Tuesday, March 11, 2014

A stitch in time

I first met with my consultant 4 weeks ago and she's lovely.  A woman who, as I walked into the room, looked up from my hospital notes and said, 'Hello Georgie, I was saying that we're about to meet someone who isn't just a fighter, but a survivor.'  I nervously looked to my toes and thanked her before pulling out a wad of tissues to stem my cold.  I felt nothing like the fighter or survivor she spoke of, but she instilled in me a confidence for this pregnancy that I had carefully put on hold.

Laura (a senior nurse) who was also in the consulting room recognised me instantly.  I couldn't place her though and she was kind enough to say nothing more.  As is often the way it wasn't until we were discussing my pregnancy history and recounting the details of the various procedures I've had that I realised where I knew her from.  She was in the delivery room with Chris and I on the night we lost Ella, over five and a half years ago. 

That was the ice breaker, we shed tears for the memory of what had been and from that moment I knew I had been lined up with the right women - women who are exceptionally professional but with a grace and humility that touched a delicate chord.  They spoke about how they would help me put together a 'gorgeous pregnancy plan' and that I was to consider them as part of my team.  It sounds a bit floaty when I type it, but it wasn't.

I realised the words were carefully chosen so as not to frighten or worry me.  In the medical world no one usually says 'help' or 'team' unless there are some serious decisions to be made.  I had thought (providing I got off the pregnancy starting blocks in one piece) that this pregnancy would follow in the exact same mould as Leo's.  Cervical suture at 20 weeks and elective C-section at 38 weeks.  I absolutely didn't anticipate the bit about 'helping me put together a plan'.  I didn't have a plan, I thought it would be all mapped out like before.

But having looked at my notes and medical details my consultant gave me two options to make a plan for; Cervical Suture V's No Cervical Suture and Natural birth V's Elective C-section. 

This was when my brain imploded.  There were a hundred questions I asked and with every answer there were more questions found.  I needed time; I needed to speak with Chris and I needed to think everything through.  Secretly I held on to the firm belief that the mould which carried Leo was the exact same one I wanted again, BUT when you're suddenly given unexpected choices it shakes the cracks in the pavement upon which you're standing.  I stopped and got myself a Double Whopper and fries on the way home in the hope that it might help......

I returned for another visit last Thursday.  I was 15 weeks and 3 days.  My cervix was scanned and everything was normal, no shortening, just right.  I needed to make a decision about the suture so we discussed again the advantages and disadvantages and also what the other consultant's opinions had been, but I had one recurring question, 'I had a stitch during my pregnancy with Leo and carried him to 38 weeks.  We'll never know if that made the difference but if I don't have one will I be able to relax??  Unlikely and if something terrible happens there will always be the what if to deal with.'

When I asked them what they both thought Laura gave me her honest answer, 'You're in turmoil, it's a big decision, but I think it would be for the best if you had the suture.'  She was right, it was the only answer I believed in.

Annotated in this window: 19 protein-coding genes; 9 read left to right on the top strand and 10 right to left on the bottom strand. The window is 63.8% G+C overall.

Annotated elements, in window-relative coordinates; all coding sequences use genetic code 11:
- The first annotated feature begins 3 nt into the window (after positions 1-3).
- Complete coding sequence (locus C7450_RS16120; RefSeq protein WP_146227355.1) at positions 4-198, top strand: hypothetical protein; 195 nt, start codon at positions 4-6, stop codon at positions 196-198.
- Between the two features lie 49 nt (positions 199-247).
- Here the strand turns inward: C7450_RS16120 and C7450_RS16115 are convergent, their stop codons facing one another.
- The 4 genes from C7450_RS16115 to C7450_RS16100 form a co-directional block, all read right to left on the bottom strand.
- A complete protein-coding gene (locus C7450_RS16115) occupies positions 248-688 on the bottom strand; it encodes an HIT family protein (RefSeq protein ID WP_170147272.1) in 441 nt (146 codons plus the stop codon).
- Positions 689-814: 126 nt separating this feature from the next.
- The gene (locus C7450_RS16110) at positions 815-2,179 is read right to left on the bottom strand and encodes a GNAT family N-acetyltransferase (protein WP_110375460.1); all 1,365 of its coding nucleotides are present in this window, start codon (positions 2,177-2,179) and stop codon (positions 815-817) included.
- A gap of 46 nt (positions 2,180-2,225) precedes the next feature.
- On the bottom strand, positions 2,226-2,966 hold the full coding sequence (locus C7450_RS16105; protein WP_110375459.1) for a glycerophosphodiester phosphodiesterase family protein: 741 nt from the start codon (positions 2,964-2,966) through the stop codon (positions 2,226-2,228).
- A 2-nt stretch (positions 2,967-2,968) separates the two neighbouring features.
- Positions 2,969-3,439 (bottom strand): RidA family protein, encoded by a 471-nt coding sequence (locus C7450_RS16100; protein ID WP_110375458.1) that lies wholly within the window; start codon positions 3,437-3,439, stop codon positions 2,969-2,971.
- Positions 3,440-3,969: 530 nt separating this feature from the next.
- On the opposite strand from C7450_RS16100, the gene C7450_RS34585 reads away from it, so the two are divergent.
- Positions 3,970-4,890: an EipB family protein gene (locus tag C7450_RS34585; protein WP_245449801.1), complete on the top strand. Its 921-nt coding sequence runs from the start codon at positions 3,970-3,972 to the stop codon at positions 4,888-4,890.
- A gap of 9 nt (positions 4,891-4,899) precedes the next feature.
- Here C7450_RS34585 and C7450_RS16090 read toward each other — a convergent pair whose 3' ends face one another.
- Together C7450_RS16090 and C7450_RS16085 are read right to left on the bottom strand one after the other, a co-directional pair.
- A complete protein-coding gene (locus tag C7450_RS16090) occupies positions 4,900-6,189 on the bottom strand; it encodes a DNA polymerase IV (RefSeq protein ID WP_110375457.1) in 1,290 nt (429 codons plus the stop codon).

I went into hospital yesterday morning and had the cervical suture put in.  I was presented with yet another choice; a spinal and general anaesthetic, or just a spinal.  I took the spinal option and asked for a relaxant that would enable me to dissolve into the table during the 7 minute procedure.  The anaesthetist must have given me a shot of something as I remember nothing and for that I'm relieved - there was no way I wanted to remain awake as my lower half, nicely numb, was fiddled with and stitched up. 

It was a day of heaviness too. 

It is what it is, but the maternity block is a stark reminder of both Ella and Leo.  In theatre I became emotional as the spinal scratched into my back and then kept my hands firmly on the small rise in my stomach as I came out of recovery.   Hoping for good news I was told the procedure was successful, everything was alright.  Having not eaten for hours I dozily rifled in my bag next to the bed and sucked on a lollipop meant for Leo and thought of how much I missed him. 

The other bit of heaviness was that no one explained to me that the majority of my lower half would take over 6 hours to regain feeling.  Movement in my lower legs happened quickly enough but my bum was like one enormous saggy bean bag with zero feeling.  There's something heart stopping about having a billowing arse full of pins and needles and not being able to clench your butt cheeks, tighten your pelvic floor or scratch an imaginary itch without knowing when to stop.

By dusk I could walk again and the catheter and cannula were removed.  Having drunk over 2 litres of water and presented the evidence in a cardboard toilet-seat thingy I was able to go home.  It was my sister Abby who came to collect me.  She dropped me off at home - Leo was having a sleep over at her house - and made sure I was OK.  Moments later I crawled into bed, baby and me safe, the only outcome anyone after surgery (minor or major) is interested in feeling, safe and well.  Thank heavens for great surgeons and sharp needles.

1 comment:

anymommy said...

Breathe in, breathe out, one day at a time. They all sound SO cliche. I'm so happy for you, Chris, Leo and the little one, I could burst.